“The only drawback is money,” emir Abdur Rahman Khan lamented, as he battled uprisings against his efforts to build a modern Afghanistan from 1880 to 1901, “which I am struggling to accumulate day and night.” “The Treasury was empty,” he explained, “and a great deal of money was required for internal expenses, as well as for the building and keeping in order of the fortifications.” “I had issued orders to collect the revenue from the country, which was in arrears, and people did not like to pay.”
For generations, the emir wrote in his autobiography, the Afghan state had kept the peace by paying subsidies to clerics and tribal chieftains; this practice had to end. “It induced people to live a lazy life and get Government money for doing nothing, rewarding them for being helpless creatures of no use to their country or to themselves.”
Amid the blood-red sunset of America’s two-decade nation-building effort in Afghanistan, there’s growing concern about what the night that lies ahead might bring. Ever since 9/11, Afghanistan has registered impressive gains, especially in education, reduced infant mortality, and maternal health. The bad news is, those gains will not endure—and there’s good reason to worry the State itself will implode.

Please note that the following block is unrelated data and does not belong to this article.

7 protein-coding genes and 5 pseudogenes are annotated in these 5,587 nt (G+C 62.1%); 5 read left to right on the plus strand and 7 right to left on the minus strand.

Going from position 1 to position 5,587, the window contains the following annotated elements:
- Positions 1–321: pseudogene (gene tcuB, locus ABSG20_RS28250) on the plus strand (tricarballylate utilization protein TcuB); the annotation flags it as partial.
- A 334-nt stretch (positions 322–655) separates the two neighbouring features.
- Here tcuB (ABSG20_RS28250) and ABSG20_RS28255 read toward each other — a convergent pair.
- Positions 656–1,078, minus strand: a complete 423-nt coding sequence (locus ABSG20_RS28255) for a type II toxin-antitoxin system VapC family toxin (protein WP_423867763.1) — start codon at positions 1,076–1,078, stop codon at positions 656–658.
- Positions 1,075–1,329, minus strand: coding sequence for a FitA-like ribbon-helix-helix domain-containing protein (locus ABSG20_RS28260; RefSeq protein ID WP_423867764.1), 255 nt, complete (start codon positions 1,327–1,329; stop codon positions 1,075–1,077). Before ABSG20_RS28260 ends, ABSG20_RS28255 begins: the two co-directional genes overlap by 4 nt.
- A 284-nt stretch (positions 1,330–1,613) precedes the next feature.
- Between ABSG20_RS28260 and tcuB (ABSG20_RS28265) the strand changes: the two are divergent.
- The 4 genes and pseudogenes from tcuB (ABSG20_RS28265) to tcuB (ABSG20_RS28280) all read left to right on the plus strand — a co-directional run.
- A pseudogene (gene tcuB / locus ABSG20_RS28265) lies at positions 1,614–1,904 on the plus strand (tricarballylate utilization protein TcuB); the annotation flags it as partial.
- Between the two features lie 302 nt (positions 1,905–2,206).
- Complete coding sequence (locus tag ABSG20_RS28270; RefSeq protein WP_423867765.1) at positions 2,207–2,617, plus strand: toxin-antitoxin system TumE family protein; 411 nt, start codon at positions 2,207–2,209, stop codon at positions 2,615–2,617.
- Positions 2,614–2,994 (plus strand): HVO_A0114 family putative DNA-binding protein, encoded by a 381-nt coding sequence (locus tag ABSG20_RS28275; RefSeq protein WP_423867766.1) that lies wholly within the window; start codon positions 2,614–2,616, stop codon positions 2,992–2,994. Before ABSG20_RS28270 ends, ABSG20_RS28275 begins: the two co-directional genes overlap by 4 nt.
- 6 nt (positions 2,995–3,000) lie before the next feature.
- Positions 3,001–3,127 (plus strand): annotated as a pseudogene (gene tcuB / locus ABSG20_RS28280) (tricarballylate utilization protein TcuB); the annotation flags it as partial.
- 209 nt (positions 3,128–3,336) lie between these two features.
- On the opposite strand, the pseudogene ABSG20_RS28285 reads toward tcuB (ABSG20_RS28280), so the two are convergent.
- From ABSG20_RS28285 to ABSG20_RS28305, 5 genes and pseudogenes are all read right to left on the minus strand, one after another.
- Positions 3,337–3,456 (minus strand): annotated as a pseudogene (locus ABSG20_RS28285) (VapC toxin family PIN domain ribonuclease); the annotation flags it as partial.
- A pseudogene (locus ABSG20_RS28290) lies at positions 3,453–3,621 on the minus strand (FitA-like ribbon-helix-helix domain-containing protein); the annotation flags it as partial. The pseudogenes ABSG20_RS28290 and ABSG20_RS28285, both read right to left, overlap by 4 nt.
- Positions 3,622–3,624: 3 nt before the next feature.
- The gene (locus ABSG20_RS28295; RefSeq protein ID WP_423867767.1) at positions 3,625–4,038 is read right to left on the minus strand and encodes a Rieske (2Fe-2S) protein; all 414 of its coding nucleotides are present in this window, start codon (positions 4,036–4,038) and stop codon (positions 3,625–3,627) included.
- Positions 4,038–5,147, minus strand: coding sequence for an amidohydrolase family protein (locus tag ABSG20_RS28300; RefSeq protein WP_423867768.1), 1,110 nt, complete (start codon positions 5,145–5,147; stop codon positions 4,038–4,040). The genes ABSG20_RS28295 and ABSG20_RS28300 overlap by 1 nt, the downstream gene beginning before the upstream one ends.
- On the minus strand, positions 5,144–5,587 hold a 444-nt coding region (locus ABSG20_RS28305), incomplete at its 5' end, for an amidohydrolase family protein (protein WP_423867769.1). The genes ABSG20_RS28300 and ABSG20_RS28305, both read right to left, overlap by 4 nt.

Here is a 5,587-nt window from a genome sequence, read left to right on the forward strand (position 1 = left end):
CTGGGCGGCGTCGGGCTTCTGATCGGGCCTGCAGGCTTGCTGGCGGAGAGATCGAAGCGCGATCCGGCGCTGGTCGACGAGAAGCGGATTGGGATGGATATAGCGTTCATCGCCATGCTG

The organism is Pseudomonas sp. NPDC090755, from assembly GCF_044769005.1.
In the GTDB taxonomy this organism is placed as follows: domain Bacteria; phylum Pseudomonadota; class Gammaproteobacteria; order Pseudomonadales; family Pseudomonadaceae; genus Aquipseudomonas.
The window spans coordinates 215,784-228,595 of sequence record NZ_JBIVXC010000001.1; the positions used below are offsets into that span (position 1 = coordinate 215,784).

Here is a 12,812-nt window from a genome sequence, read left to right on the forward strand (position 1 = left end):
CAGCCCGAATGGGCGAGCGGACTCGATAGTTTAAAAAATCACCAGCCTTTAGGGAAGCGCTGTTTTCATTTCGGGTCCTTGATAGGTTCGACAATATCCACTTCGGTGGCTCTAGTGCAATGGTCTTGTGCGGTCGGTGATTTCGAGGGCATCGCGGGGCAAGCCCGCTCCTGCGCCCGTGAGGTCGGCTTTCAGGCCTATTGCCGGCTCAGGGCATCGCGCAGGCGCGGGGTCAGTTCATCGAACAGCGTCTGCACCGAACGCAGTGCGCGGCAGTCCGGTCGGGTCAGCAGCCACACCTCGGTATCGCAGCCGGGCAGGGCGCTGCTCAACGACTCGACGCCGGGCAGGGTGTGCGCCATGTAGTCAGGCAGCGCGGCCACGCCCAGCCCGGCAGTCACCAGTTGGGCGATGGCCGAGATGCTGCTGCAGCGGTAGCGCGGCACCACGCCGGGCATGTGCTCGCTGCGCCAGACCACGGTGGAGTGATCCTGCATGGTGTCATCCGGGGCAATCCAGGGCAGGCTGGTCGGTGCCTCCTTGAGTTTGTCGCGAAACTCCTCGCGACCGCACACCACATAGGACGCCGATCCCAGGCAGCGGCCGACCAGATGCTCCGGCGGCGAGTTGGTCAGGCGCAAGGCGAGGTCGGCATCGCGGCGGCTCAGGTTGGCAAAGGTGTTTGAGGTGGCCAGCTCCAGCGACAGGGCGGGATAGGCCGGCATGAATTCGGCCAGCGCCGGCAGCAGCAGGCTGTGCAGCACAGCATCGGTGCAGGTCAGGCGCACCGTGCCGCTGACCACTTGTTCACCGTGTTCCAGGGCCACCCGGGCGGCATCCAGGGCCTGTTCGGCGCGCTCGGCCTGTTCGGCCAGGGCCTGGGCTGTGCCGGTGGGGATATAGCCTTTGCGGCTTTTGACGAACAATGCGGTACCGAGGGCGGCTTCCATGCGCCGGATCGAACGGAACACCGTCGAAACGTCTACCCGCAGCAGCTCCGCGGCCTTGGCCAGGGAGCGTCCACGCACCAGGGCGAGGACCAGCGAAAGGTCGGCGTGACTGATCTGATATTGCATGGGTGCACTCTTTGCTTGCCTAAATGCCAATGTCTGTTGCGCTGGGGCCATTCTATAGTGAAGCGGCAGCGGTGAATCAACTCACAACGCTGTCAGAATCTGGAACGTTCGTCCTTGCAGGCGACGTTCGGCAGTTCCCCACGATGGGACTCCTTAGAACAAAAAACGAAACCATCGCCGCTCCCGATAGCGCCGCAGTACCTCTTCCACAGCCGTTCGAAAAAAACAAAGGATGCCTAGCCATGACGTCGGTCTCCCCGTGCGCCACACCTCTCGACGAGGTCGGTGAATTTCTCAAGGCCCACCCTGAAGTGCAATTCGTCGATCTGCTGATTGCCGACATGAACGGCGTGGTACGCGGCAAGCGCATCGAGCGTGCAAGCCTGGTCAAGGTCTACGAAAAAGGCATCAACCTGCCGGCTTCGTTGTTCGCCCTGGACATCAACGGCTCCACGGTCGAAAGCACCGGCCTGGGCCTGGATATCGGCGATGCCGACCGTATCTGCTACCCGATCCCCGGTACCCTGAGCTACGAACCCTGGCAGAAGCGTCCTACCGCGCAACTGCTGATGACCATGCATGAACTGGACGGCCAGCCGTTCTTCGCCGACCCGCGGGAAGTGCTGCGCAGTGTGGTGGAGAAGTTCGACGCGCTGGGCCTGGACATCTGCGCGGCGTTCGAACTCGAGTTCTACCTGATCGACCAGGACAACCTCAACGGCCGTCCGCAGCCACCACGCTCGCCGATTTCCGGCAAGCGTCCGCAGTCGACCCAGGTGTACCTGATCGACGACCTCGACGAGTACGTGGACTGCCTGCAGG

To many, it may appear efforts to avert this outcome are fated to fail. The simple version of what happened—$2.26 trillion spent, and thousands of lives lost since 2001 to build a house of cards that collapsed inside weeks of the United States military leaving Afghanistan—is well known. There’s more to the story, though, than the top line.
For the first two years after 9/11, United States policy-makers had no intention of involving themselves in building a nation-state. To some, the task seemed impossible. Eviscerated by decades of war, the country was in ruins. The country’s GDP per capita was fourth from the global bottom. Life expectancy for children below five was in the lowest 15% of countries. Girls and women were banned from schools and the workforce; just 21% of school-age children were receiving a formal education.
In a 2002 report, the World Bank noted: “Its economy is in a state of collapse, its infrastructure destroyed, its formal state institutions severely undermined or nonexistent, and its social indicators the worst in the world.”